• by Hazel Bergeron (2015538) on Thursday August 30, 2012 @03:26AM (#41175919) Journal

    1. Too, many, commas;

    2. "(if you're old enough)" is redundant - we can work out our own ages and guess why we may not have heard of something;

    3. Never use the phrase "drive innovation" unless you're writing a management speak generator;

    4. British English is still spoken by far more people than American;

    5. What is the purpose of biomimicry? Don't give me an example - give me some idea of why it's useful so I want to read more;

    6. The display "generate colors" - submitter was clearly so proud of being able to insert a non-pretentious Americanised spelling that he forgot his gramma;

    7. (don't explain things in brackets like this);

    8. For "products and technologies, where ideas would be advanced to a proof of concept or working model...", see 3. Too much babble. How about "An incubator will develop proofs of concept or working models for licensing";

    9. What is "bioinspiration"?

    Why, yes, I did get out on the wrong side of the bed this morning, but that doesn't excuse this summary.

    • by Penurious Penguin (2687307) on Thursday August 30, 2012 @03:44AM (#41176003) Homepage Journal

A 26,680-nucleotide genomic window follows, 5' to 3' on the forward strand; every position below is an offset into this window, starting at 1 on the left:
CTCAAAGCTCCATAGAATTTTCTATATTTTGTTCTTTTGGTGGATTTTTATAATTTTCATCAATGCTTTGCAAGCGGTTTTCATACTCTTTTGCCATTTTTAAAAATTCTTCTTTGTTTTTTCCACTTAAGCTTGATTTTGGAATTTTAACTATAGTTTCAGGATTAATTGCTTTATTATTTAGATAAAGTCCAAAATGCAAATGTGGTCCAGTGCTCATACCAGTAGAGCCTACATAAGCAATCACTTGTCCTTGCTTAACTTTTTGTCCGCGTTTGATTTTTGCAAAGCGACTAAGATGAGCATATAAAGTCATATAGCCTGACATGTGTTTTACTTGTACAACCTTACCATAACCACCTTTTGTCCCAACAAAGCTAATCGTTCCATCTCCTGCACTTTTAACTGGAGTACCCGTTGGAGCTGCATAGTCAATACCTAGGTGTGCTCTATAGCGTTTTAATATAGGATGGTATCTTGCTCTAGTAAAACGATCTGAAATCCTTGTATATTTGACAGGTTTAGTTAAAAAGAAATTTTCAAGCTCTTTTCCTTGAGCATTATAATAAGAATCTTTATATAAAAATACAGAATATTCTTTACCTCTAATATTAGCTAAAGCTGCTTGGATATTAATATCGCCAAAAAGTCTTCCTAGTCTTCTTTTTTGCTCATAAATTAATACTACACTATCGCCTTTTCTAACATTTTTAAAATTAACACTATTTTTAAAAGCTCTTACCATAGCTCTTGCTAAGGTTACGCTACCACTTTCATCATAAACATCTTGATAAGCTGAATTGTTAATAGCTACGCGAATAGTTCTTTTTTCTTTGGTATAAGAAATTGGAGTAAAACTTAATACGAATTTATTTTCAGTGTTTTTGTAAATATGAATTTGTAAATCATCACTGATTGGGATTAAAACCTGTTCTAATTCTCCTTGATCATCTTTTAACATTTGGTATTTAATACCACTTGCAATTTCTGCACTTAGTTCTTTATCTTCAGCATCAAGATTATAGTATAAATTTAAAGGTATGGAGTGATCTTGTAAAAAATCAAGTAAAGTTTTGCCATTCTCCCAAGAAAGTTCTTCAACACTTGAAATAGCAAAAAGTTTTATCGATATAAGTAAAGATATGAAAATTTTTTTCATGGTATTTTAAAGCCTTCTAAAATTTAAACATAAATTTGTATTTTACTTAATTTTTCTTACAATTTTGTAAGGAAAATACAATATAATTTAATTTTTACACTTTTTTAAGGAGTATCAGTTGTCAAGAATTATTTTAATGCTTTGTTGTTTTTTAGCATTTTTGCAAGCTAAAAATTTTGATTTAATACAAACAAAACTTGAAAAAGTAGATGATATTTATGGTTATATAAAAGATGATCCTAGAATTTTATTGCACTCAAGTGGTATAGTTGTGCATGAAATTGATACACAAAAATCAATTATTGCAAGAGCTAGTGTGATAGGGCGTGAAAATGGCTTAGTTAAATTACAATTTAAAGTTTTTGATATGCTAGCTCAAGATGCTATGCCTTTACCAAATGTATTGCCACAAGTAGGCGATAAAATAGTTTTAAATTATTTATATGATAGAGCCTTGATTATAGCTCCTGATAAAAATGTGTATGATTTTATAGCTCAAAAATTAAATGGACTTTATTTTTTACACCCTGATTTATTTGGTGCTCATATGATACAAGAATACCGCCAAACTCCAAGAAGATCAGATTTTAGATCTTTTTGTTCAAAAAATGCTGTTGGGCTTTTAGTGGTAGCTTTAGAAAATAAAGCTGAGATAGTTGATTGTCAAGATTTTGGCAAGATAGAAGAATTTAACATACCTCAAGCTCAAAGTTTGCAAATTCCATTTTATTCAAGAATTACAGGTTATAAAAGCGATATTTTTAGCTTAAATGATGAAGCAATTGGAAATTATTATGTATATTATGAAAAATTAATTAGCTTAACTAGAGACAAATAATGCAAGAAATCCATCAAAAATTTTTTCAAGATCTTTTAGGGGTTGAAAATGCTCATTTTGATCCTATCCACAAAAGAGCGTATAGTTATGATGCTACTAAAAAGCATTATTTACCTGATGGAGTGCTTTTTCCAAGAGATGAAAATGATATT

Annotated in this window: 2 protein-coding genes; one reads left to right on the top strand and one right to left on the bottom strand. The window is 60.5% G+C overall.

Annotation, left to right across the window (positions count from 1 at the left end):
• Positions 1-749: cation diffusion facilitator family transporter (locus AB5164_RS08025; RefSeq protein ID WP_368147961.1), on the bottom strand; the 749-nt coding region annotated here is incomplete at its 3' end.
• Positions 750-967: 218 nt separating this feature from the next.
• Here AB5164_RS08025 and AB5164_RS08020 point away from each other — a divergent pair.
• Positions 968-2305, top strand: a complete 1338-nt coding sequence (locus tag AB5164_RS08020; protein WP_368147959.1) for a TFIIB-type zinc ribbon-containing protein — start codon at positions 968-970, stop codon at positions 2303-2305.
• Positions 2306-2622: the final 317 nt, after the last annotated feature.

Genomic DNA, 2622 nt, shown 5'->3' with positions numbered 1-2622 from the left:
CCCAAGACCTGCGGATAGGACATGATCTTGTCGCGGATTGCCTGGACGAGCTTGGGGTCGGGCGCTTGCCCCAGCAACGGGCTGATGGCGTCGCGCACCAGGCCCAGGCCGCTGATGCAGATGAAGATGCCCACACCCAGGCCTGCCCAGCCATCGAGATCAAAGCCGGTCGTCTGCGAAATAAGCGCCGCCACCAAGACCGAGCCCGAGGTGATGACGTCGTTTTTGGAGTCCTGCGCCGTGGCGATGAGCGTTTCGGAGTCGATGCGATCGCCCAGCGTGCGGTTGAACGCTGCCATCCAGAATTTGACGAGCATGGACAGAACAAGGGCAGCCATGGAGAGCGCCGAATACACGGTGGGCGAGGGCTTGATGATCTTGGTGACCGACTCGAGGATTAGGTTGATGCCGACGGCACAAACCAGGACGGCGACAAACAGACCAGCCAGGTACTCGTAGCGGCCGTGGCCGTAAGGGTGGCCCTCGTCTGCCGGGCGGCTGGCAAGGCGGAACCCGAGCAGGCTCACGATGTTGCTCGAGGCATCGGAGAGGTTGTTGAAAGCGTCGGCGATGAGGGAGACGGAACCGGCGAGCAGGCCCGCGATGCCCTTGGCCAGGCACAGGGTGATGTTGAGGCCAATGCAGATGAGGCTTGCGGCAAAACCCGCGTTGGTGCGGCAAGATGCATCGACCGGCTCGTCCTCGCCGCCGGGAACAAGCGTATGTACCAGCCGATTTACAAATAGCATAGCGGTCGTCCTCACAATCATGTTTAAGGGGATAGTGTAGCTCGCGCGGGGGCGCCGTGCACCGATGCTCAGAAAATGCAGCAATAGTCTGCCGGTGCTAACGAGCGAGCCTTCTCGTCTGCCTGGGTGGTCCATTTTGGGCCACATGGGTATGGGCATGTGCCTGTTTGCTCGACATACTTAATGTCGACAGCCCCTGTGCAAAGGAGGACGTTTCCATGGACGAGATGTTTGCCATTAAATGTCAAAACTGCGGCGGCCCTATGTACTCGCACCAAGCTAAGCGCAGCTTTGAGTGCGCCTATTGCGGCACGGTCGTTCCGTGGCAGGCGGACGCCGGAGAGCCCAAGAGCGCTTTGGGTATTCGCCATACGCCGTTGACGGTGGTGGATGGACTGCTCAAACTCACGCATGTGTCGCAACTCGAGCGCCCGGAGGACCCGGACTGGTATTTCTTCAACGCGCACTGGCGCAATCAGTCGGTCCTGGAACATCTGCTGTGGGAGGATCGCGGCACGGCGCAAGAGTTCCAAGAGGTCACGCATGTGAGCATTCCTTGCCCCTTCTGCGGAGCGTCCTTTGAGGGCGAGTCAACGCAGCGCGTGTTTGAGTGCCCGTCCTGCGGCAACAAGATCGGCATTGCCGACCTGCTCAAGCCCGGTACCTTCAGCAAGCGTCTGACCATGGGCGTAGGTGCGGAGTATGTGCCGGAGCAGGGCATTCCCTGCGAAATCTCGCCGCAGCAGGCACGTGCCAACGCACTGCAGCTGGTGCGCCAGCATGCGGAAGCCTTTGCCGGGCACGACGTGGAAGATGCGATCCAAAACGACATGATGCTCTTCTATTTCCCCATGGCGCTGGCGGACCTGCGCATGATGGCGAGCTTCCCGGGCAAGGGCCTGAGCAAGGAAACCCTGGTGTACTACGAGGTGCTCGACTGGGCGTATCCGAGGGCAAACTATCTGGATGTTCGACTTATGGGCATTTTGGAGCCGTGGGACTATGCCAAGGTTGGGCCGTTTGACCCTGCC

I'll take the trace-elements of pretentiousness and excessive punctuation allegedly within the article-summary gladly before I'll tolerate another narcissistic frothing comment from another hissing pedant of trivialities. Lighten up folks. Why not be satisfied that other slashers are trying. As if the NSA couldn't find some old POS you wrote somewhere along the path of life. And the same for anyone else too. Also, don't take this personally -- it was an opportunity to address multiple grouches at once. At least you provided what could possibly be argued as constructive criticism.

      I didn't get up on the wrong side of the bed; I just aint gotten into it yet.
      • by Hazel Bergeron (2015538) on Thursday August 30, 2012 @03:55AM (#41176029) Journal

        The art of communication is the art of being understood.

        The art of rhetoric is the art of convincing others.

        Primary source authors can often get away with doing neither well - their readers know the field and can fill in the gaps. But the only purpose of a site like Slashdot, pointless comment threads excepted, is to effectively communicate on what is reported elsewhere.